Brief #80: Are your events too… boring?

This content originally appeared on September 17, 2021 as part of the Future of Marketing weekly email series. Subscribe here.

Welcome to Future of Marketing.

Each week, we send you the most relevant trends, resources, and strategies in social and user-generated content (UGC) from leading marketers and brands around the globe.

Today, we’re discussing…

  • How to make your virtual events less boring
  • Engaging your audience in a hybrid world
  • #BrandCrush: Roblox 

How to make your virtual events less boring

Chances are you’ve attended a virtual event over the past year – whether it was a webinar, class, happy hour, conference, or concert – but as Zoom fatigue surged, organizers face a battle with declining live attendance and engagement. 

“Online event experiences (especially webinars) are very oversaturated right now. How do I capture audience attention? Drive registration? Why join this event over hundreds of others?” – Micaela Wanzer, Field Marketing & Events, Tubular Labs 

As the world bounces back, virtual events aren’t going anywhere (and neither are in-person experiences). If you want to make your webinar – or virtual event – less boring, Jason Bradwell, B2B marketer, shared great tips for all the marketers out there. 

Here are our favorites:

  • Solicit feedback from future attendees to identify what they want to learn (and curate your agenda accordingly)
  • Replace the word “webinar” for masterclass, seminar, or lecture
  • Engage guests in the chat box, and invite them to ask questions and share feedback in real-time
  • Work with your team to create thought leadership content post-event – blog posts, videos, social posts

By encouraging your team and attendees to share their thoughts, you’re able to understand their sentiment, needs, and expectations – instead of making assumptions. Plus, this user- and employee-generated content can help you create content that people actually resonate with (and want to share with their friends). 

Engaging your audience in a hybrid world

Okay, but how do I engage my audience in person, too? 

Glad you asked. 

There are still concerns about returning to the large-scale events, so event organizers are turning to hybrid models – like the Hub and Spoke event. Prime examples of Hub and Spoke can be seen annually at events like The Met Gala, New York Fashion Week, and New Year’s Eve – where there’s a central hub event that additional groups of people can join remotely.

New York Fashion Week's website showing a variety of hub and spoke events like shop the runway and in-person talk shows.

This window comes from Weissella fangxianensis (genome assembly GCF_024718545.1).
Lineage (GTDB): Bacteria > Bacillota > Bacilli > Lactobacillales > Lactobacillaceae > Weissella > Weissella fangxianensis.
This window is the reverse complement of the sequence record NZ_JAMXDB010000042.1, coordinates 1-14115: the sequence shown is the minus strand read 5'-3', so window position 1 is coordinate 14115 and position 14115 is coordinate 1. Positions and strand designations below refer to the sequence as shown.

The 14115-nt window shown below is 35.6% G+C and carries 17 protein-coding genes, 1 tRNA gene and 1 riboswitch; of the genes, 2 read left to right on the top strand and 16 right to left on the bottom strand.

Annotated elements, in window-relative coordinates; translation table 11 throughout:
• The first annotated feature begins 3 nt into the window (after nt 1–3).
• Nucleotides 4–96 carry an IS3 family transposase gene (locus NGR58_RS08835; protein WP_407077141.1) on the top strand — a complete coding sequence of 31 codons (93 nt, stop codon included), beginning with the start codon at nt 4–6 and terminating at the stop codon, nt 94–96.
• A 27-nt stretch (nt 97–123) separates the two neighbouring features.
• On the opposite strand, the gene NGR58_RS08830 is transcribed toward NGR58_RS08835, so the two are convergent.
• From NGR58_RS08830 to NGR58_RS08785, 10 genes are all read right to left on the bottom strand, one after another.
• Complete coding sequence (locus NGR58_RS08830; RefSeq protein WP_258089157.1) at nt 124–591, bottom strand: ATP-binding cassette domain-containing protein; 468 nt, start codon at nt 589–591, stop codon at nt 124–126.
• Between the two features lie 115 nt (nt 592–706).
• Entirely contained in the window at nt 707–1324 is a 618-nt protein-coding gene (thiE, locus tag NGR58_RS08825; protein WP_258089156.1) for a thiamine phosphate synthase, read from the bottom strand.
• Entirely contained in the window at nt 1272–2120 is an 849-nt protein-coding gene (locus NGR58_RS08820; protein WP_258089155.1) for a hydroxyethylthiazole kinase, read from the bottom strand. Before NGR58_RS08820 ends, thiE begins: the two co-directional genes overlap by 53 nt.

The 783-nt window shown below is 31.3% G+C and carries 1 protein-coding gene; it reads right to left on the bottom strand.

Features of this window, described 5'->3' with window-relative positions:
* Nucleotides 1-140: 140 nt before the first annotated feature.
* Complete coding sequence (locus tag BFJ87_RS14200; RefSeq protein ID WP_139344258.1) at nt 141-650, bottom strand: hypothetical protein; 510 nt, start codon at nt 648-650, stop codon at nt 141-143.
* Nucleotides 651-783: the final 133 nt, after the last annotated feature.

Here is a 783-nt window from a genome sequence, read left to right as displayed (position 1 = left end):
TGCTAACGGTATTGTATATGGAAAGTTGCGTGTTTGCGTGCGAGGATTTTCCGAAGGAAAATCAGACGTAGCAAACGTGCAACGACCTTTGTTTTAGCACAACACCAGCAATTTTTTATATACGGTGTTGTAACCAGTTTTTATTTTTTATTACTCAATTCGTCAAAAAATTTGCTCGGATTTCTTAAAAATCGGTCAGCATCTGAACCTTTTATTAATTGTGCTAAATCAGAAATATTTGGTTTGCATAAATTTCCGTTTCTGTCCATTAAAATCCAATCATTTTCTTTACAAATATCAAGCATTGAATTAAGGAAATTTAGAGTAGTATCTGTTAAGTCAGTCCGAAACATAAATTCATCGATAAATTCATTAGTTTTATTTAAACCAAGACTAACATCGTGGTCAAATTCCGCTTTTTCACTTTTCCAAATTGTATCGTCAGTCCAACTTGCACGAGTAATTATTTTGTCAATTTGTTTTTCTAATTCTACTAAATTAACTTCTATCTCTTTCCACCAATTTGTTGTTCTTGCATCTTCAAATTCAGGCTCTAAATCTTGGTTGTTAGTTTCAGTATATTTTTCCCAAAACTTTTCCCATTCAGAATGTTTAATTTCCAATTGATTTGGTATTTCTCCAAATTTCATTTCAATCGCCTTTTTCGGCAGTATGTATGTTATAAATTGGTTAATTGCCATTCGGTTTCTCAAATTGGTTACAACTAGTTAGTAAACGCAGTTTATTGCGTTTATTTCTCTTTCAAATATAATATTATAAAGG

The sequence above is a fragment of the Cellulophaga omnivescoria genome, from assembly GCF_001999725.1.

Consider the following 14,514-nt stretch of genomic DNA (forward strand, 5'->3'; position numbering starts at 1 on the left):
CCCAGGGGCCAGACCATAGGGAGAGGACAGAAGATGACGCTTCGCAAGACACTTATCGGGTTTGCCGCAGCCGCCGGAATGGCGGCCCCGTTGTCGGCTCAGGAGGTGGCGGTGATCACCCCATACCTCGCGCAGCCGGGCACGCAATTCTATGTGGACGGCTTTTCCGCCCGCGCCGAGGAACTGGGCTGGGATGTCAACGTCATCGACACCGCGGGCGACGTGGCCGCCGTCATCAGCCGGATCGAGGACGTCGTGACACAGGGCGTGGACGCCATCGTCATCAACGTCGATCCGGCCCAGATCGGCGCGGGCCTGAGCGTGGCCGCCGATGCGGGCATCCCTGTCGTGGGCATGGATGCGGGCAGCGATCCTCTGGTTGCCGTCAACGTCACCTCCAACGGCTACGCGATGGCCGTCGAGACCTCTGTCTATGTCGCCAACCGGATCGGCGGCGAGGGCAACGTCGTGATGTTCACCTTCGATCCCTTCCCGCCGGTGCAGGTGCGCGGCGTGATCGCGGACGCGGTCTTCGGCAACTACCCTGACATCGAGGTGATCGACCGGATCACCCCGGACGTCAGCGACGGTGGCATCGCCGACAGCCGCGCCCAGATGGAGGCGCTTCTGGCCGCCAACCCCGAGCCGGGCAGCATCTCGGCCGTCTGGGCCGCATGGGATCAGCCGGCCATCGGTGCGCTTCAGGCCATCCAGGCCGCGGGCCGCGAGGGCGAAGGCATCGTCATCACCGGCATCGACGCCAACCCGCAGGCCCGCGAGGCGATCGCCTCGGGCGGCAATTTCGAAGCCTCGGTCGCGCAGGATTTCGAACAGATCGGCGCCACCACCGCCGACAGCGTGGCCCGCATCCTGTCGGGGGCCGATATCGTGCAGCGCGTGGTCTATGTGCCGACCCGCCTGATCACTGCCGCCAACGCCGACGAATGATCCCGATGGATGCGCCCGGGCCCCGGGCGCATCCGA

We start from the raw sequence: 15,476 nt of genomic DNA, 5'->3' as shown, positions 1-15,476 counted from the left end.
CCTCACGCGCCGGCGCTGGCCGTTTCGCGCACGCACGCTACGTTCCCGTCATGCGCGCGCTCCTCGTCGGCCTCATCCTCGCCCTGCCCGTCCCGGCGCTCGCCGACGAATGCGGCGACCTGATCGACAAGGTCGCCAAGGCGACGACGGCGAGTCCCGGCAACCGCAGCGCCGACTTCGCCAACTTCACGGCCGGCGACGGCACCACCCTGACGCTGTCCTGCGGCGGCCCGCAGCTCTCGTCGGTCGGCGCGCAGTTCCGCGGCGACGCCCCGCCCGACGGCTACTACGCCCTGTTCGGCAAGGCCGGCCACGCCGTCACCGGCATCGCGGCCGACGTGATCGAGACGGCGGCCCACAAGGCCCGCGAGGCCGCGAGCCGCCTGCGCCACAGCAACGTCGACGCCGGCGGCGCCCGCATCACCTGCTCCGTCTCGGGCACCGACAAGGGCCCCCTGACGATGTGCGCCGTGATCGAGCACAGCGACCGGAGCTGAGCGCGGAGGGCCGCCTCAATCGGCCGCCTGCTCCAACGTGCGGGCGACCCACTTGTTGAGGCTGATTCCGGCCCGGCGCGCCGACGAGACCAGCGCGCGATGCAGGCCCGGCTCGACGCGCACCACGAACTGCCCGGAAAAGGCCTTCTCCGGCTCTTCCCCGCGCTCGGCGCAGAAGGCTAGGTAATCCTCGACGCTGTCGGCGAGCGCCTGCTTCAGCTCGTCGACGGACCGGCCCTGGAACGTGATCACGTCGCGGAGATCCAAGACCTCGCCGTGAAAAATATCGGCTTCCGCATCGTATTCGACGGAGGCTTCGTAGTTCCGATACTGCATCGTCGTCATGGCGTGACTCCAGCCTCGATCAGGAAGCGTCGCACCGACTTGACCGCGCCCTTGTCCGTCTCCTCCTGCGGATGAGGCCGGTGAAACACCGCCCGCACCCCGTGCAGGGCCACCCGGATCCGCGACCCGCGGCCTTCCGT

To create a successful Hub and Spoke event, brands need consistency across online and in-person activations – from programming to design and social experiences. 

For example, you can deploy a strong hashtag (like #NYFW) and run a photo contest during your event. Then, you can pull and curate user-generated content within this hashtag and reshare it across a social wall at your event, your website, social media, and just about any other channel your audience will come in contact with. 

In essence, inviting attendees to share content will bring events full circle and drive more participation. Bonus points if you give a gift to the attendee with the best photo using your hashtag.

What we’re learning 

#BrandCrush: Roblox 💘

Each week in #BrandCrush, we highlight exceptional brands that are channeling their customers' voice to connect more authentically with their audience.

Sure, hybrid events are cool – but have you ever heard of metaverse events

Roblox, a mind-blowing online game platform and creation system, is hosting “an unforgettable concert in the #metaverse—where YOU decide how the show unfolds.” 

A Twitter post by Roblox announcing the TwentyOnePilots Concert Experience – encouraging fans to explore the virtual venue

Fans are invited to watch the @TwentyOnePilots Concert Experience in a virtual venue – where attendees can control the setlist sequence and enjoy interactive elements during each song. Fans can even strike a pose with friends at the photo booth, and earn unique rewards and virtual merch. Roblox is also hosting a pre-show where fans can catch Q&As and behind-the-scenes footage. 

The future of events depends on more than simply live streaming performances; it involves building a connection with your audience – and brands that involve their fans in the content creation process will build loyalty that will extend beyond an event. 

Total side note and fun fact: Roblox’s Fresh Red Baseball Cap is a hat that was published in the avatar shop by hatsoffto2019 to test the-then upcoming User-Generated Content (UGC) accessory upload feature… looks like UGC is joining the metaverse world, too.

Until next week! 

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